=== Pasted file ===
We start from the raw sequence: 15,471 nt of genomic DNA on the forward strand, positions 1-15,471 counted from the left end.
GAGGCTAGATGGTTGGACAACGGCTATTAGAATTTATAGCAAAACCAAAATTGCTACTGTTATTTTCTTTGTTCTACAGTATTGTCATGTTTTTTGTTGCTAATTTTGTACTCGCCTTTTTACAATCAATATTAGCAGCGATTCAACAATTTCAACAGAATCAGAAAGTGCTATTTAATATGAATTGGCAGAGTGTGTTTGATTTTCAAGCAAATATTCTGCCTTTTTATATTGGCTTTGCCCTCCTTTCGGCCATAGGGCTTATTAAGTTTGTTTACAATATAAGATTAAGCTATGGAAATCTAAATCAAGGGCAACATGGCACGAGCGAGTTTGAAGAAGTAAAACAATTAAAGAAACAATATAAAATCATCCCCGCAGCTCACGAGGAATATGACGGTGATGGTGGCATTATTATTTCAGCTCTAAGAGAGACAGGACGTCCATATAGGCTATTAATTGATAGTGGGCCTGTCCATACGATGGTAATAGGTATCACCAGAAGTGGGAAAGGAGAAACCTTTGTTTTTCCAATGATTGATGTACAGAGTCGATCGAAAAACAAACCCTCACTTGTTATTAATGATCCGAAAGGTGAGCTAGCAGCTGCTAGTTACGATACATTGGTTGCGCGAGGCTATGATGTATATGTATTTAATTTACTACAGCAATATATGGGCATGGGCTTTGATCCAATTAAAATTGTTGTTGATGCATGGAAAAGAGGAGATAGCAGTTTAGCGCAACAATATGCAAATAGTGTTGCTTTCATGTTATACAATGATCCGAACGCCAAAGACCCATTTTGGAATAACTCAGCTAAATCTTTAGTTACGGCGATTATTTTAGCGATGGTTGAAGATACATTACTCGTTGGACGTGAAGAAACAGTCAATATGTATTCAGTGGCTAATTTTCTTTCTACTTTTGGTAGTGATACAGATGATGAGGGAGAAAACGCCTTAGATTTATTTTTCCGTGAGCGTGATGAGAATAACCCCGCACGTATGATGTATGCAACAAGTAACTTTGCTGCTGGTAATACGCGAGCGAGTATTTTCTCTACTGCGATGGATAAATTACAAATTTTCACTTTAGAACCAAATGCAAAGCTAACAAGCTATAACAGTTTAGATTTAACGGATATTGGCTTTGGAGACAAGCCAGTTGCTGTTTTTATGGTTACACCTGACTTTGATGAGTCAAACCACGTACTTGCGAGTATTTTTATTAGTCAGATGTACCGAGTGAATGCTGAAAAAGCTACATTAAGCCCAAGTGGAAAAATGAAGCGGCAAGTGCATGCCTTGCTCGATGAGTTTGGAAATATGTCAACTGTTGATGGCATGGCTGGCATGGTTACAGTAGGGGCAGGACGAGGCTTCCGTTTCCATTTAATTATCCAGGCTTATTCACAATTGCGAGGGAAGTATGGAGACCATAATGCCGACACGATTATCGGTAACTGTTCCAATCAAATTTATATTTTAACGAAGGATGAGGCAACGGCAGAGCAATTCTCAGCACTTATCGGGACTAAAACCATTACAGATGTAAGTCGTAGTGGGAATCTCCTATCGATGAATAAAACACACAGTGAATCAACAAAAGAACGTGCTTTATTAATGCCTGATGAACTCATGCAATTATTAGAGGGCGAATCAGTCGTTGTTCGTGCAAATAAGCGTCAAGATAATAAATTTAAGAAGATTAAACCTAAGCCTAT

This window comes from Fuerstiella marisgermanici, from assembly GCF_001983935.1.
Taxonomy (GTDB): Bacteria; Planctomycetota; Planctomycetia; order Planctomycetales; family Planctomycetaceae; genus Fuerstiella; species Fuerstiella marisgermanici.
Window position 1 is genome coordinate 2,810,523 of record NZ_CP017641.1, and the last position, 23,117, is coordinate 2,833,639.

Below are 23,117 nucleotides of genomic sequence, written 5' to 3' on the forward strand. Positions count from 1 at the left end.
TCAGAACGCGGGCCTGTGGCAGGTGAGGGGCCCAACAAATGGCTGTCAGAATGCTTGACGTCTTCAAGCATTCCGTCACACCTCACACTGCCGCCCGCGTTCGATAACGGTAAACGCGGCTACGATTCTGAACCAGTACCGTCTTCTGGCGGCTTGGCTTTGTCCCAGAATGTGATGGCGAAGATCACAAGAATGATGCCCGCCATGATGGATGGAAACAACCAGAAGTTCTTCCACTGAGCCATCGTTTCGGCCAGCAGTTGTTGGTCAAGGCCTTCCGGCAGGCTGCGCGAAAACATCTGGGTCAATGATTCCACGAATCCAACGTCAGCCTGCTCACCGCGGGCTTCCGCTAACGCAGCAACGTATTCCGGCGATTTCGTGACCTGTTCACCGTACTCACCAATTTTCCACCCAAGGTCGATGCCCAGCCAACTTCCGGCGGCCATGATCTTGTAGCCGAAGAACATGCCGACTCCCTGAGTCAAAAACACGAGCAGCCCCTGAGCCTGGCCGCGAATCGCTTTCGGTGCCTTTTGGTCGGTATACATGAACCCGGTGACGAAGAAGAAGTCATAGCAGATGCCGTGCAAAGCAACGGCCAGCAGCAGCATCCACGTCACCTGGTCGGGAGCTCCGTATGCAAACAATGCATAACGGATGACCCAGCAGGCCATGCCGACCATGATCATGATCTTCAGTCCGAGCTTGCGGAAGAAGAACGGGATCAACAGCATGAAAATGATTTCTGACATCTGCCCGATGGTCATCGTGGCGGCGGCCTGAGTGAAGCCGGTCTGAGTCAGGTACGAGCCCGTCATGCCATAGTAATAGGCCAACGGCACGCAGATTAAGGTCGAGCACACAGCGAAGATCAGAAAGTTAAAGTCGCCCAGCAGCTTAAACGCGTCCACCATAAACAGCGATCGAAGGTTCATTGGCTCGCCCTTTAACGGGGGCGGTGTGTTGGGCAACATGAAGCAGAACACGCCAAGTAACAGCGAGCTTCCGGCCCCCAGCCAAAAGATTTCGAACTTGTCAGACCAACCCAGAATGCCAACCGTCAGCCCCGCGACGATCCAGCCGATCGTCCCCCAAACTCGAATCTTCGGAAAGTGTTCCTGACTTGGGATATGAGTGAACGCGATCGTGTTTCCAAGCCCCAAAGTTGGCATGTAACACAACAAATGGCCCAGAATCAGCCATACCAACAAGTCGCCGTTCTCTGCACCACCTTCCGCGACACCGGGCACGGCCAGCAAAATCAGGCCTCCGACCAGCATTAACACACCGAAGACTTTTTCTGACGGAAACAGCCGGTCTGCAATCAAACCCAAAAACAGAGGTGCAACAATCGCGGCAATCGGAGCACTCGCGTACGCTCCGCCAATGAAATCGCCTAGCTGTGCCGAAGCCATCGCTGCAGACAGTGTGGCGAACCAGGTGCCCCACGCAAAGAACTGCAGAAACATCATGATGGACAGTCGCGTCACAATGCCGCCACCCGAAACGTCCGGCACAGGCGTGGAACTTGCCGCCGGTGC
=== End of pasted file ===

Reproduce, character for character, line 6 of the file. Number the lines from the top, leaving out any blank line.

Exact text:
Below are 23,117 nucleotides of genomic sequence, written 5' to 3' on the forward strand. Positions count from 1 at the left end.